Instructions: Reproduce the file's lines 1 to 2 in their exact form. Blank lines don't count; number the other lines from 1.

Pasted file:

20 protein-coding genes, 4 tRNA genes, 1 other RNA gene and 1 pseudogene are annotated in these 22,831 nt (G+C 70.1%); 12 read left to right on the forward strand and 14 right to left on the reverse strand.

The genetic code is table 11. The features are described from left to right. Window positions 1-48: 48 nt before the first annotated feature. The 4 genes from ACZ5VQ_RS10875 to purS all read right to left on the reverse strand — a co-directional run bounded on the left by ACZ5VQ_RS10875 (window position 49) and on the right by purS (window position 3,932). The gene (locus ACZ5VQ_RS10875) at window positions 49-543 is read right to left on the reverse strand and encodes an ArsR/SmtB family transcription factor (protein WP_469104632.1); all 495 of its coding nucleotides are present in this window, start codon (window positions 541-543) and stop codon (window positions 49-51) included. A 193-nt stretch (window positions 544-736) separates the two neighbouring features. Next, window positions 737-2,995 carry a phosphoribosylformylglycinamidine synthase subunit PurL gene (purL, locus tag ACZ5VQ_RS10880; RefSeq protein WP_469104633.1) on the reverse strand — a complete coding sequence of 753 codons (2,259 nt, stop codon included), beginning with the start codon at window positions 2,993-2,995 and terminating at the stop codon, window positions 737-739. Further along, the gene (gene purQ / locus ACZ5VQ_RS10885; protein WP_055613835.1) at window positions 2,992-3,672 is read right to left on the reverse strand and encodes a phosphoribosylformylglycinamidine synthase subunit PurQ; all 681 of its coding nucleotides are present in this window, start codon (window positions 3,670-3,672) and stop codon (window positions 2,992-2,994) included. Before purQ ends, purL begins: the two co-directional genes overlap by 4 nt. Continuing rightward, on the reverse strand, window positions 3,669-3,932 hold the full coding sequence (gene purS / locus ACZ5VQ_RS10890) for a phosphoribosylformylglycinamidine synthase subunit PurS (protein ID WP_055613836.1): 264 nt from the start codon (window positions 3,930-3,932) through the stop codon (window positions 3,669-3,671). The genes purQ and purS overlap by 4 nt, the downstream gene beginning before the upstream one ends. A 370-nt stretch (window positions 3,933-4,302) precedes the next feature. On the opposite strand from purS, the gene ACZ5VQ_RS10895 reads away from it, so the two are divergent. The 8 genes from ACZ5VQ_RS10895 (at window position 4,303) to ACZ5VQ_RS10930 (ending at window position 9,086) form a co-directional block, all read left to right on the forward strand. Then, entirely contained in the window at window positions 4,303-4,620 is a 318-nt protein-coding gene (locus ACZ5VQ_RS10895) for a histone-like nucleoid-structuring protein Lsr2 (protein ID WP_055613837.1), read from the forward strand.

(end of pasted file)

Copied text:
20 protein-coding genes, 4 tRNA genes, 1 other RNA gene and 1 pseudogene are annotated in these 22,831 nt (G+C 70.1%); 12 read left to right on the forward strand and 14 right to left on the reverse strand.

The genetic code is table 11. The features are described from left to right. Window positions 1-48: 48 nt before the first annotated feature. The 4 genes from ACZ5VQ_RS10875 to purS all read right to left on the reverse strand — a co-directional run bounded on the left by ACZ5VQ_RS10875 (window position 49) and on the right by purS (window position 3,932). The gene (locus ACZ5VQ_RS10875) at window positions 49-543 is read right to left on the reverse strand and encodes an ArsR/SmtB family transcription factor (protein WP_469104632.1); all 495 of its coding nucleotides are present in this window, start codon (window positions 541-543) and stop codon (window positions 49-51) included. A 193-nt stretch (window positions 544-736) separates the two neighbouring features. Next, window positions 737-2,995 carry a phosphoribosylformylglycinamidine synthase subunit PurL gene (purL, locus tag ACZ5VQ_RS10880; RefSeq protein WP_469104633.1) on the reverse strand — a complete coding sequence of 753 codons (2,259 nt, stop codon included), beginning with the start codon at window positions 2,993-2,995 and terminating at the stop codon, window positions 737-739. Further along, the gene (gene purQ / locus ACZ5VQ_RS10885; protein WP_055613835.1) at window positions 2,992-3,672 is read right to left on the reverse strand and encodes a phosphoribosylformylglycinamidine synthase subunit PurQ; all 681 of its coding nucleotides are present in this window, start codon (window positions 3,670-3,672) and stop codon (window positions 2,992-2,994) included. Before purQ ends, purL begins: the two co-directional genes overlap by 4 nt. Continuing rightward, on the reverse strand, window positions 3,669-3,932 hold the full coding sequence (gene purS / locus ACZ5VQ_RS10890) for a phosphoribosylformylglycinamidine synthase subunit PurS (protein ID WP_055613836.1): 264 nt from the start codon (window positions 3,930-3,932) through the stop codon (window positions 3,669-3,671). The genes purQ and purS overlap by 4 nt, the downstream gene beginning before the upstream one ends. A 370-nt stretch (window positions 3,933-4,302) precedes the next feature. On the opposite strand from purS, the gene ACZ5VQ_RS10895 reads away from it, so the two are divergent. The 8 genes from ACZ5VQ_RS10895 (at window position 4,303) to ACZ5VQ_RS10930 (ending at window position 9,086) form a co-directional block, all read left to right on the forward strand. Then, entirely contained in the window at window positions 4,303-4,620 is a 318-nt protein-coding gene (locus ACZ5VQ_RS10895) for a histone-like nucleoid-structuring protein Lsr2 (protein ID WP_055613837.1), read from the forward strand.